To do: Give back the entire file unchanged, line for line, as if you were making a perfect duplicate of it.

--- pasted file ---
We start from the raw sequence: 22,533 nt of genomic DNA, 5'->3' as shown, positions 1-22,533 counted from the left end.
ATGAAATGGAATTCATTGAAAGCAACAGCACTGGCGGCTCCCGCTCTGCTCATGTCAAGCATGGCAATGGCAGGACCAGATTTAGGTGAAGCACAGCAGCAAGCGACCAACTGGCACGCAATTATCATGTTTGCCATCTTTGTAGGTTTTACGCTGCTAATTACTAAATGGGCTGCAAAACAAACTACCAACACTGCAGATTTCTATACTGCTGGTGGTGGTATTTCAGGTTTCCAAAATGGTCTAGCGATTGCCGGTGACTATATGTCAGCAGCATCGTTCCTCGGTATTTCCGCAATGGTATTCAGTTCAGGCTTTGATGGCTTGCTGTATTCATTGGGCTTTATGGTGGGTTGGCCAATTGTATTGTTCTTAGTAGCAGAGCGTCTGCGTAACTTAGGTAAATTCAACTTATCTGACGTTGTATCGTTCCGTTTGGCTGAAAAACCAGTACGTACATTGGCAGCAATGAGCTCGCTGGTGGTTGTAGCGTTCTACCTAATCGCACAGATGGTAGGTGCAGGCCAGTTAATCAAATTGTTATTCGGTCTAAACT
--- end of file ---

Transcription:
We start from the raw sequence: 22,533 nt of genomic DNA, 5'->3' as shown, positions 1-22,533 counted from the left end.
ATGAAATGGAATTCATTGAAAGCAACAGCACTGGCGGCTCCCGCTCTGCTCATGTCAAGCATGGCAATGGCAGGACCAGATTTAGGTGAAGCACAGCAGCAAGCGACCAACTGGCACGCAATTATCATGTTTGCCATCTTTGTAGGTTTTACGCTGCTAATTACTAAATGGGCTGCAAAACAAACTACCAACACTGCAGATTTCTATACTGCTGGTGGTGGTATTTCAGGTTTCCAAAATGGTCTAGCGATTGCCGGTGACTATATGTCAGCAGCATCGTTCCTCGGTATTTCCGCAATGGTATTCAGTTCAGGCTTTGATGGCTTGCTGTATTCATTGGGCTTTATGGTGGGTTGGCCAATTGTATTGTTCTTAGTAGCAGAGCGTCTGCGTAACTTAGGTAAATTCAACTTATCTGACGTTGTATCGTTCCGTTTGGCTGAAAAACCAGTACGTACATTGGCAGCAATGAGCTCGCTGGTGGTTGTAGCGTTCTACCTAATCGCACAGATGGTAGGTGCAGGCCAGTTAATCAAATTGTTATTCGGTCTAAACT